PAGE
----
After a grueling ten-day marathon, one of the last big jobs, the steps at the front entry, are DONE! I know I’ve posted a bunch — probably too many — photos of the job, but here are a few more of the steps all done. I think it adds a gracious, welcoming formality to the front of the house:
And here is a photo of the front of the house at dusk:
Our next task is to pour a black concrete bench in the master bathroom shower area and then to lay glass blocks above the bench. We’ve made good progress in just two days. The bench is poured and five of the eight rows of glass blocks are laid.
Using a combination of the big angle grinder and the reciprocating saw, I started cutting the hole for the glass blocks:
Here is my progress from inside the house:
For nighttime security reasons, I only cut a small part of the opening the first day. I welded rebar in place for the concrete pour:
And finished building the form work:
Next, Hanibal, Francisco, and I poured the tinted-concrete bench. We mixed the concrete very dry so that the colorant wouldn’t wash out as water raised to the surface of the concrete. Also, a drier concrete mix is stronger than a wet mix when it cures.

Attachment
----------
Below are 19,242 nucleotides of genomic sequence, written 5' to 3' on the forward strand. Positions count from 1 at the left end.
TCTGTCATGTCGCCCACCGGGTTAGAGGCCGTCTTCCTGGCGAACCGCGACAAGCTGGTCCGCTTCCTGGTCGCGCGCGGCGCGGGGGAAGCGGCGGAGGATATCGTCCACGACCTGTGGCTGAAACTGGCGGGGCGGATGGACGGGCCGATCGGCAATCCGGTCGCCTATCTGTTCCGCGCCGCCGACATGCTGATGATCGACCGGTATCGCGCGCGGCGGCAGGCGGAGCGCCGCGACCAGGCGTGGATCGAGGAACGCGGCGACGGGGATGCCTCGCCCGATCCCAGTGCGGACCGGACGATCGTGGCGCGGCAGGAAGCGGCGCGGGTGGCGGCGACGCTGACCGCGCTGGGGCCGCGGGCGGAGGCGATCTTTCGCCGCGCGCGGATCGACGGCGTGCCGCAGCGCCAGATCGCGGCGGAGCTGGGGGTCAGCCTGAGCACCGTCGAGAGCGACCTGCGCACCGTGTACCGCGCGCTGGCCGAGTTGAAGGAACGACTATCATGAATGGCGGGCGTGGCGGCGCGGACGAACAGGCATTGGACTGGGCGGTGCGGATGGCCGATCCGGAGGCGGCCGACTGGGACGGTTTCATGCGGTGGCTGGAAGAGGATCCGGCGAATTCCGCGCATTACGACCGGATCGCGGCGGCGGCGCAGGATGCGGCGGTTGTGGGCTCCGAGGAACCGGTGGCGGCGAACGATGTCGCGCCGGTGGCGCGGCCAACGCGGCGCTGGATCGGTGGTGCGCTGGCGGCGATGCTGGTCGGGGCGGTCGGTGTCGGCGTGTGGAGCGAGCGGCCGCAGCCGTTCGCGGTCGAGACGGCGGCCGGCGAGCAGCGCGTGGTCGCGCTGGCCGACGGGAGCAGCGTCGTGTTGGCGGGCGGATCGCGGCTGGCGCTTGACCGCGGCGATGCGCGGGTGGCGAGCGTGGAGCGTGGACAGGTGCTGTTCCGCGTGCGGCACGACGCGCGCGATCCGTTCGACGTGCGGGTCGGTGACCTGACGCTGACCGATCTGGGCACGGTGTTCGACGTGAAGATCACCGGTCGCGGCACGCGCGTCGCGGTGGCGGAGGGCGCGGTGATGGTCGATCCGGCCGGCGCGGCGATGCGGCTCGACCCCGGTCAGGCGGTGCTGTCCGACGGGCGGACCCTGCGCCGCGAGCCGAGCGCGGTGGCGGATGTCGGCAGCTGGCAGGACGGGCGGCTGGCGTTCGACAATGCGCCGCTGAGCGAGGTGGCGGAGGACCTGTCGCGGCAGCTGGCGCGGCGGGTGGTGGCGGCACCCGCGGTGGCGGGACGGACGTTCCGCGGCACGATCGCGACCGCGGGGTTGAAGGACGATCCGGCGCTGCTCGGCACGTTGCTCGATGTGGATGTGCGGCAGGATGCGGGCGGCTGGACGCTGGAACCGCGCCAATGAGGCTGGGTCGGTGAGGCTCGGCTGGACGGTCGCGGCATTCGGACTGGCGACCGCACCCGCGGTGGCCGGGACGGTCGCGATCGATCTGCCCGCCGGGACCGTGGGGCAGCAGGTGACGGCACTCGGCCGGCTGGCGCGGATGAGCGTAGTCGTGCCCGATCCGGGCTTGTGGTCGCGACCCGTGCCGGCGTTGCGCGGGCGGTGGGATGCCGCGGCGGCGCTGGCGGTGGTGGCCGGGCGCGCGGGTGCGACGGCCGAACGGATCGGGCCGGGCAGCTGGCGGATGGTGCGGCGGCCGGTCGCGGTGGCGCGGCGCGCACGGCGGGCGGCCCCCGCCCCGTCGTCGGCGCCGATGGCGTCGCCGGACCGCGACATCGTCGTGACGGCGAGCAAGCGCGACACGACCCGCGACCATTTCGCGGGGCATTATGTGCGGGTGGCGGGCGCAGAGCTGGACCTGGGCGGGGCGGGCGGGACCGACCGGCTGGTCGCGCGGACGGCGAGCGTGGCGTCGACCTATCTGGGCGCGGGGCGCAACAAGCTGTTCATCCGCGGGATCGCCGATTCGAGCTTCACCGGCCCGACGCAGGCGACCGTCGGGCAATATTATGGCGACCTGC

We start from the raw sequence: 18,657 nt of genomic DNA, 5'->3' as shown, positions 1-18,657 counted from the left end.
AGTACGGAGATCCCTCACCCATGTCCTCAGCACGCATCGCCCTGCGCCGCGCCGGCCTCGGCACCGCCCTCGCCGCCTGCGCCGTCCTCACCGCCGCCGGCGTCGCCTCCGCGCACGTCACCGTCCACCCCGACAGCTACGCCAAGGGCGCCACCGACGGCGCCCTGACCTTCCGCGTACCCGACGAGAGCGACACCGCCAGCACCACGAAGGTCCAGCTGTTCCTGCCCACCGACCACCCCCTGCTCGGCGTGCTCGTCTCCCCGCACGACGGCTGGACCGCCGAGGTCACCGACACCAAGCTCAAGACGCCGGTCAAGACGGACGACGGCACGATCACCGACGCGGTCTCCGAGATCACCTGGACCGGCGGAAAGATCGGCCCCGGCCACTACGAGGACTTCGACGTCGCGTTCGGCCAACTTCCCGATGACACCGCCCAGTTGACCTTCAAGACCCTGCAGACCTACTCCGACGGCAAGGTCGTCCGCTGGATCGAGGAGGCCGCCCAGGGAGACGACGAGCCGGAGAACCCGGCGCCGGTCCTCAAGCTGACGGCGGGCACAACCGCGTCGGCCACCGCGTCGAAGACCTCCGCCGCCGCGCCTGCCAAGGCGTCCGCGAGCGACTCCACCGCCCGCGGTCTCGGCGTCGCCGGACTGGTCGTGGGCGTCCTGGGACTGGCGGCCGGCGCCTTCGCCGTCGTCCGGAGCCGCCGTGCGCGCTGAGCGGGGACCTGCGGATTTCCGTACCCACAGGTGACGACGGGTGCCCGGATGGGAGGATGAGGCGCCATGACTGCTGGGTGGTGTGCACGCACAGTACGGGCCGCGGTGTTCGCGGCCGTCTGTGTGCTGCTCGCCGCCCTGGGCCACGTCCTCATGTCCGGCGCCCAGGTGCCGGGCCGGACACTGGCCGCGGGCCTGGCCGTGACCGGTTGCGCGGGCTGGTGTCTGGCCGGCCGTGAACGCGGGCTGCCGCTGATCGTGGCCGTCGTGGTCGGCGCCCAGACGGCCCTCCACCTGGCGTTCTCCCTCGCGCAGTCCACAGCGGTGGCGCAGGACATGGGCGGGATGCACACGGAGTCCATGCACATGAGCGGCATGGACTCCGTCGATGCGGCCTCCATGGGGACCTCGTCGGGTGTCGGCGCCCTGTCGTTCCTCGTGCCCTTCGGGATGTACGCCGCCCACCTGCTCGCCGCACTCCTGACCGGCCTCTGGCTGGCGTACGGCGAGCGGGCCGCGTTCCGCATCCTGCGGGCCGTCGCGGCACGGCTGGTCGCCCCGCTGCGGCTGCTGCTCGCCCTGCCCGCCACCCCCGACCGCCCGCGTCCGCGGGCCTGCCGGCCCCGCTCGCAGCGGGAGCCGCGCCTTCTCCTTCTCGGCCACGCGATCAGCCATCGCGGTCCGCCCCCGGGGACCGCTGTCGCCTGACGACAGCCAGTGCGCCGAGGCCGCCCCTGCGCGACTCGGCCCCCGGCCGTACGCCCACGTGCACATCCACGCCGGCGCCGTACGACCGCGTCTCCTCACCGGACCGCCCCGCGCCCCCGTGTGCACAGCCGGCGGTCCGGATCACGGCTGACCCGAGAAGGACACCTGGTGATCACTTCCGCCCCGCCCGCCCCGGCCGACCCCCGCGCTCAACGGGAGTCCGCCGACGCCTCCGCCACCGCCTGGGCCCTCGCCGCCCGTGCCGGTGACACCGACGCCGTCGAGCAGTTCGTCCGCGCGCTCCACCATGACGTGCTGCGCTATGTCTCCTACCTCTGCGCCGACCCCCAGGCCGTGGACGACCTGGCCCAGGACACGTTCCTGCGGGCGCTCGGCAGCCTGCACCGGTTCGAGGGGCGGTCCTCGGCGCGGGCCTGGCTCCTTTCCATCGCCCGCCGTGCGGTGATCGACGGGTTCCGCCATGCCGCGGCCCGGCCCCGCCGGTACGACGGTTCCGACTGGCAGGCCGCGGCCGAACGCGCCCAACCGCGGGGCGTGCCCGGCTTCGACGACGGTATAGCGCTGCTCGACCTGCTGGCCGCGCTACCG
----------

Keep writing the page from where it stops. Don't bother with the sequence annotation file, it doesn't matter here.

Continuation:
Hanibal and I worked the concrete into all the corners and under the rebar. The top of the concrete is pitched in two directions — outside the house it tilts down to form a window sill. Inside the house it tilts to drain shower water off of the bench. To make uniform slants, we used small blocks to set the level of the concrete. You can see two of the blocks between Hanibal’s and my trowels. As we struck a level, we pulled the blocks and reset them as we worked along the bench:
Here I find and remove a block:
Hanibal removes one of the blocks toward the end of the bench:
After a ten-minute wait, we floated and troweled the slab, working extra concrete into the voids left by the really-dry mix:
We closed the window hole with a sheet of plywood and walked away for the day. The next day, we laid five courses of glass blocks:
I’d like to show you the window all done, but there are three more rows to lay. We left it like this over the weekend:
While the guys laid the blocks, I tackled another project. At the end of the last dry season, I sealed the concrete roof with numerous coats of a penetrating polymer sealer. The rain was on us and I didn’t have time to apply the elastomeric top coating, mainly because I wanted to do a test patch over time to assure compatibility of the two products.
Here is the roof before the top coating. Note the small white test patch that has held up well over the rainy season:
With a roller and a paint brush, here is the roof two-and-a-half gallons of top coat later:
I wish that I had more to show you, but that’s all for now. Thanks for stopping by.